I’m excited to report that two members of the team who excavated and analyzed the remains of King Richard III in September of 2012 will be coming to the US in February for public lectures. This is the first chance we norms in the US have had to hear from the horses’ mouths about the extraordinary discovery that riveted the world.
The first stop will be Washington, D.C. where they will be giving a talk on the discovery on February 5th, 2014. The lecture is being offered by the Folger Shakespeare Theatre as part of a program devoted to the Bard’s tragedy Richard III. A new staging of the play will be accompanied by Q&As with the performers, talks by the literary director and local poets. The University of Leicester’s Greyfriars Project will be represented by geneticist Dr. Turi King and fieldwork director Matthew Morris, two of the co-authors of the first paper published on the excavation.
Their lecture, entitled Finding Richard, will cover the archaeological excavation (Matthew Morris’ bailiwick) and the DNA analysis (Dr. King’s expertise) that established a genetic link between Michael Ibsen, direct descendant down the female line of Richard’s sister Anne of York, an unnamed second female-line descendant and the skeleton found under the Leicester council parking lot.
The lecture will be held at the Lutheran Church of the Reformation 212 East Capitol Street on Wednesday, February 5th at 7:30pm. Tickets cost $25 for regular people and $20 for members of the Folger Shakespeare Theatre. You can book over the phone at (202) 544-7077 or online here.
After that, Turi King and Matthew Morris will join professors in history, humanities, forensic pathology and English at St. Louis University for a full day colloquium on Saturday, February 8th. The discussion will be held from 10 a.m. to 4 p.m. at the university’s Il Monastero on 3050 Olive Street. It is open to the general public and free of charge.
Jealous of the fine folks of St. Louis who, as if having a kickass arch on the west bank of the Mississippi River weren’t enough, now get to enjoy a day of Richard III nerdery with two pivotal figures from the Greyfriars team? Well don’t be, because the whole thing will be streamed live over the internet! :boogie: 😎 :boogie:
Bookmark this website, mark your calendar, set your alarm clock to wake you up before 10:00 AM Central Time (11:00 AM EST), get breakfast, lunch, beverages and possibly some sort of vessel to hold your waste, then settle down in front of your computer for a luxurious six hours of nothing but Richard III.
13 thoughts on “Richard III team members alight in the US”
There is a question, what kind of burial will receive King Richardo III. As we know he was Roman Catholic, as the entire royal family and the nobility plus each englishmen of their time, I hope that they will respect the duty to give him a decent Catholic burial with an appropiate mass before. When I was in London the first peer of England the Duke of Norfolk asked to respect the religious believes of King Richard, the Duke is one of the few members of the high nobility to be a Catholic and a quite faithfull one.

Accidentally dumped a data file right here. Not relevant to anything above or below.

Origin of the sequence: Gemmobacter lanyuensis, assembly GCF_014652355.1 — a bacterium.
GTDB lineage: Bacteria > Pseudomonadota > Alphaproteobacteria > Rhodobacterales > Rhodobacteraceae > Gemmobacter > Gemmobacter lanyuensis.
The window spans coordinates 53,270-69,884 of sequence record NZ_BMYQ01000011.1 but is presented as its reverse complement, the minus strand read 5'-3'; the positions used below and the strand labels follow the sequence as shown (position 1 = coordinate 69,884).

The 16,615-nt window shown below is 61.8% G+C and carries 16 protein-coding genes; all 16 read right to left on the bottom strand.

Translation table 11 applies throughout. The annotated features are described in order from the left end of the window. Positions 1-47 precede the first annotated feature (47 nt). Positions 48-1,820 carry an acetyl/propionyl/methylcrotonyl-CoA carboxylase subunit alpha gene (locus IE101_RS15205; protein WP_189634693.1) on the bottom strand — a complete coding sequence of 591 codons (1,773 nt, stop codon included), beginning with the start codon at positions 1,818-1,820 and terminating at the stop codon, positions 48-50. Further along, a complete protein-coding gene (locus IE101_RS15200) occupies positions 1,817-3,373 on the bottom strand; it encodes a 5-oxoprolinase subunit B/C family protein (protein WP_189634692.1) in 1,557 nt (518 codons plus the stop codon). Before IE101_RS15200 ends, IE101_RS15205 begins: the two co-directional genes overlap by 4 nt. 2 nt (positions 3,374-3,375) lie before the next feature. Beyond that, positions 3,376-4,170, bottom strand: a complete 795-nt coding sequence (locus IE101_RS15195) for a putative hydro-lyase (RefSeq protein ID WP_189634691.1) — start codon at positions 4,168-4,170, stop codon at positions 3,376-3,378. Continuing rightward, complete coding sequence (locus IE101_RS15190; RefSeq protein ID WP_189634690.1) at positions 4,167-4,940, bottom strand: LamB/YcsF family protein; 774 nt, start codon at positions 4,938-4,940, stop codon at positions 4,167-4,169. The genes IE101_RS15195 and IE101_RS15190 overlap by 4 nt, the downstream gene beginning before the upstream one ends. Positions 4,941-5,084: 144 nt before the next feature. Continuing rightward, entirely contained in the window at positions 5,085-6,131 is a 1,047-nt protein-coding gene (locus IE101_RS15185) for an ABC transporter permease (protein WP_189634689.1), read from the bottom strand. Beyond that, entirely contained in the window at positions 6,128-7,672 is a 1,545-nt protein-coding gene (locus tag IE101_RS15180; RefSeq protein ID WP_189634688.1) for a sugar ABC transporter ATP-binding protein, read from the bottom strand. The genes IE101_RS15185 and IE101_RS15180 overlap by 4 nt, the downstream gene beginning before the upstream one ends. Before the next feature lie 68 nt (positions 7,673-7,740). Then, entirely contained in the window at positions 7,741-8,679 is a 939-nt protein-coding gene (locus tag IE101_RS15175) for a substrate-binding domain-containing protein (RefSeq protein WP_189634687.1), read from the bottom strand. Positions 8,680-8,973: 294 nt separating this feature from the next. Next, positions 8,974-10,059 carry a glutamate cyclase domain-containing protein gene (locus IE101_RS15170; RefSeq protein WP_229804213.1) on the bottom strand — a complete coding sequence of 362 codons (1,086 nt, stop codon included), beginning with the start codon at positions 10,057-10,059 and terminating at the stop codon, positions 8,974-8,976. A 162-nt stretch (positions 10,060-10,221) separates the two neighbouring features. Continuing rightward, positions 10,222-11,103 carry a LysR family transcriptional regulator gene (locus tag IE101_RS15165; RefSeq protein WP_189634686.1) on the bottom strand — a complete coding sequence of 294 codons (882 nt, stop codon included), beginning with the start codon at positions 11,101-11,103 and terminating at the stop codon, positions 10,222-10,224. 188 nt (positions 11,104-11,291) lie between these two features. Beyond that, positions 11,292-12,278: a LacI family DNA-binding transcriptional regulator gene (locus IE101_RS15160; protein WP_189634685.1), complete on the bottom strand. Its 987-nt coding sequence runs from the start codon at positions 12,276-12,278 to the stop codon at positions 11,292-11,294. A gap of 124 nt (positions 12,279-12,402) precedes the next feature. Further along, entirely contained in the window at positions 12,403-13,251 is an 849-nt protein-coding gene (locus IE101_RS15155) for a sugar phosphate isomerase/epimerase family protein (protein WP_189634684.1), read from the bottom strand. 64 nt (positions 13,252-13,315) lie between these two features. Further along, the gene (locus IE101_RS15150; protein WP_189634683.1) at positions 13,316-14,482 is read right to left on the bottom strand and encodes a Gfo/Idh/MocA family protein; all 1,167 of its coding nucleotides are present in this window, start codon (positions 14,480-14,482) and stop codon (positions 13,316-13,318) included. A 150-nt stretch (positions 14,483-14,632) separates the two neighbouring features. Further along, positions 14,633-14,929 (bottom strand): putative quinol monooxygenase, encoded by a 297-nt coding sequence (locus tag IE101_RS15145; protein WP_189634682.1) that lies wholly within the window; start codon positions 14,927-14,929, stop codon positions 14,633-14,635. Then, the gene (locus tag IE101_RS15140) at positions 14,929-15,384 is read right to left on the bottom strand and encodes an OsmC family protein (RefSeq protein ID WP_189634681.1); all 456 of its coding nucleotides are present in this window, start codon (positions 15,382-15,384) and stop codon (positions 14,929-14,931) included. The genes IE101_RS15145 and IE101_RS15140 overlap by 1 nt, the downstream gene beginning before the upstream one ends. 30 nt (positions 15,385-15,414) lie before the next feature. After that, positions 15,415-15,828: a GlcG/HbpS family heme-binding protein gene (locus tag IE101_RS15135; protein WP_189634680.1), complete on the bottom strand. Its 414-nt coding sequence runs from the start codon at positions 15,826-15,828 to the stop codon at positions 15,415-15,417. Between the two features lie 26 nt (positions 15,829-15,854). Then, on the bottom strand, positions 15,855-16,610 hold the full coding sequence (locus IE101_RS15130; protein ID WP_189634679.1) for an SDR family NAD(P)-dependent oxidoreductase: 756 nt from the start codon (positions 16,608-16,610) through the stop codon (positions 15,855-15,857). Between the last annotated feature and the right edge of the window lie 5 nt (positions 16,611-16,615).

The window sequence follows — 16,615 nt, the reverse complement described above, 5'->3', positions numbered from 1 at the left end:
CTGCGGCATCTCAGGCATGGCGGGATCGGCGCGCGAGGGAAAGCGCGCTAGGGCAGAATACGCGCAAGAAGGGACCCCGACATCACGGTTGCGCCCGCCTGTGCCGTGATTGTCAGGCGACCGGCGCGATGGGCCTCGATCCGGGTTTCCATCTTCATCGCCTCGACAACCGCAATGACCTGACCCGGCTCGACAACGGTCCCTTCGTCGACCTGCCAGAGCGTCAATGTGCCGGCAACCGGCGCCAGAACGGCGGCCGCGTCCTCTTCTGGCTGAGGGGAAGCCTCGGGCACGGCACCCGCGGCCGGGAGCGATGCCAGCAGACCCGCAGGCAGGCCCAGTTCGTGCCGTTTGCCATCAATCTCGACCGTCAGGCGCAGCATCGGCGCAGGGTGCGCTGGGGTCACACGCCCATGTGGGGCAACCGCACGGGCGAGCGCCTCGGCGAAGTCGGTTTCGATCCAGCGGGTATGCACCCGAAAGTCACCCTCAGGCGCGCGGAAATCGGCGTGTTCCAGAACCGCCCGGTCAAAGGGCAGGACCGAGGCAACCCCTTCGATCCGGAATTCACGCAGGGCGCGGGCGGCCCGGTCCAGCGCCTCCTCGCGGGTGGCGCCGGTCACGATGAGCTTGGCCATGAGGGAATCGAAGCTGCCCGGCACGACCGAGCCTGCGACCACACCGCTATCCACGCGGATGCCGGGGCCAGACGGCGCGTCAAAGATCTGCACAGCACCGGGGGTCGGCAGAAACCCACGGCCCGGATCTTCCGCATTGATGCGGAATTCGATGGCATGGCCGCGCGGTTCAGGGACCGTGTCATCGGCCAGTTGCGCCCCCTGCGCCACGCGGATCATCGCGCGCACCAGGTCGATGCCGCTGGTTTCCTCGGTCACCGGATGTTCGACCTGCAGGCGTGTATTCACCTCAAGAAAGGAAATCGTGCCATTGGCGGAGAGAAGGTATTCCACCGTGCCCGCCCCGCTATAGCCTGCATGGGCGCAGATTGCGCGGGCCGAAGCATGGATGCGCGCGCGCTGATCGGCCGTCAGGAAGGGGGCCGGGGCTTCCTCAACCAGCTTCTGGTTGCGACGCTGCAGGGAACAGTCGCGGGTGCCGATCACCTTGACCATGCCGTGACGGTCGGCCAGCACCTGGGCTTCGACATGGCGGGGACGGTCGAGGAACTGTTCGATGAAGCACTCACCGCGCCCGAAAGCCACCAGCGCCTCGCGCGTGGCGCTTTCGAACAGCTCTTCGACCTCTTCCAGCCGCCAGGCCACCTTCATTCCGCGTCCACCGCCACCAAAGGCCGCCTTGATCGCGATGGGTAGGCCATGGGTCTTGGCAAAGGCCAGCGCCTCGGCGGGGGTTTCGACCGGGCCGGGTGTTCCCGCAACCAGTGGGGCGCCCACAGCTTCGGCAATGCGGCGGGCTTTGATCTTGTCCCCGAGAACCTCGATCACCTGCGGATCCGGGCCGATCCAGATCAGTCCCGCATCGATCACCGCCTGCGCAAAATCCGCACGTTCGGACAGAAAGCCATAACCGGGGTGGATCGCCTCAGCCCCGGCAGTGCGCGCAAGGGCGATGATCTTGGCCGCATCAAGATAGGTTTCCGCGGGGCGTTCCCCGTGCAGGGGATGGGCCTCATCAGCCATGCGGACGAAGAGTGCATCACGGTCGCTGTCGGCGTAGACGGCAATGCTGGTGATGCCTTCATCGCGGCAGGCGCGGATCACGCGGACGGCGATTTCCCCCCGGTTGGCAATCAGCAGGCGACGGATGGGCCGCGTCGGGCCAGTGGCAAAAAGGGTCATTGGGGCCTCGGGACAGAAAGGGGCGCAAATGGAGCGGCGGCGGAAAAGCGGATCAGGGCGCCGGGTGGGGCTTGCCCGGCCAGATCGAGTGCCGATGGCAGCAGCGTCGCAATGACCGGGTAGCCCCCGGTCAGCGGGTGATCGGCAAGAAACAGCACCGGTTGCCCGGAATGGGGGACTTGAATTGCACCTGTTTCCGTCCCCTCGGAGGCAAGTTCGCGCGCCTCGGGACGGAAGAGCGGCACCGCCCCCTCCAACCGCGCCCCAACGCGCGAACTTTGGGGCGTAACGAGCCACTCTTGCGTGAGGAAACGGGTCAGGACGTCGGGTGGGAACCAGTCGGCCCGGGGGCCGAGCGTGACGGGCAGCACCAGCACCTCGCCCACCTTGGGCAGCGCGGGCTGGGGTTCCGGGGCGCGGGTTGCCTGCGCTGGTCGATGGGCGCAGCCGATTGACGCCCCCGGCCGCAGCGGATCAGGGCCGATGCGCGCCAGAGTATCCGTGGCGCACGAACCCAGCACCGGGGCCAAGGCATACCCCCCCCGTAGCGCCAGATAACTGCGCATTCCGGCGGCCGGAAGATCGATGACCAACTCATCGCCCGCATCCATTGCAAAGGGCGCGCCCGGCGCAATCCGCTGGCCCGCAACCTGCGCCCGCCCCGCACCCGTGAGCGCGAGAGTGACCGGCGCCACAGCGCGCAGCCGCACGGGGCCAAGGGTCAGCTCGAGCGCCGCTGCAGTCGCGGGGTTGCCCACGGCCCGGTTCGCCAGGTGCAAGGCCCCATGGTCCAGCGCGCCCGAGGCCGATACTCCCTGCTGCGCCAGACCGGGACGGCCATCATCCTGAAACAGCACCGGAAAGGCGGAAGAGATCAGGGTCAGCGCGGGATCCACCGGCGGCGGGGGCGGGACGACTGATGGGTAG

:boogie: Marked my calendar!
Calendar marked, website bookmarked and, tomorrow, I’m laying in a nice assortment of munchables and sipables. Whoo-hoo, Liv! :notworthy: :hattip:
@Louis, sorry…but I don’t see how it matters what service covers the reinterment of his bones. Richard was where he was for so long that I don’t think he’d care and, if he did away with the princes, according to Catholic dogma, no number of Masses will help him.
So, please, let us history nerds enjoy the occasion without dragging some god or other into the mix.
If the weather is right I just might head out on a long trip. Probably a good 10 hours but it would be worth it to see this!
cool cool cool
I wonder if some one will copy/or/save this to youtube. So us nerdery Richard fangirls :notworthy: that have to work 😥 weekends can watch at a later date,Does anyone know?
I’ve sent an email to the university to find out.
I’m one of the organizers of the RIII@SLU event. We will indeed be recording the whole event and putting it up on YouTube.
Thank you for commenting, Jonathan, and even more so for being the bearer of good news. :thanks:
Oh, my, while I was adding this to my calendar, I see a bunch of other RIII history freaks came out of the woodwork too! Must notify my daughter. BTW, when I copied the schedule to paste into my calendar notes, I found that it thoughtfully included the text of the author bios w/o me having to do anything! Thanks, whoever figured that out. I grew up near the Ashland Shakespearean Festival (back in the day)and became entranced by this play. Naturally, Shakespeare was a big part of our high school lit classes. This play fascinated me, since I was also studying history, and soon figured out that Shakespeare used history as a commentary on events of his own time than as a history lesson. One of the productions I saw, without changing the script, nonetheless managed to picture RIII in a sympathetic light (given he was a product of the times). Interesting, and reinforced the notion that one must be careful in approaching fiction (or even non-fiction) as a way of understanding history.
Thank You Thank You Thank You! :love: The Countess
There’s an interesting piece on medieval (re-)burial services here:
Speaking as a Leicster lad, I very much hope that he is re-interred in Leicester.
I also hope we can welcome you RIII nerds to SLU on February 8, 2014.
We would welcome you to St. Louis, Marcelle!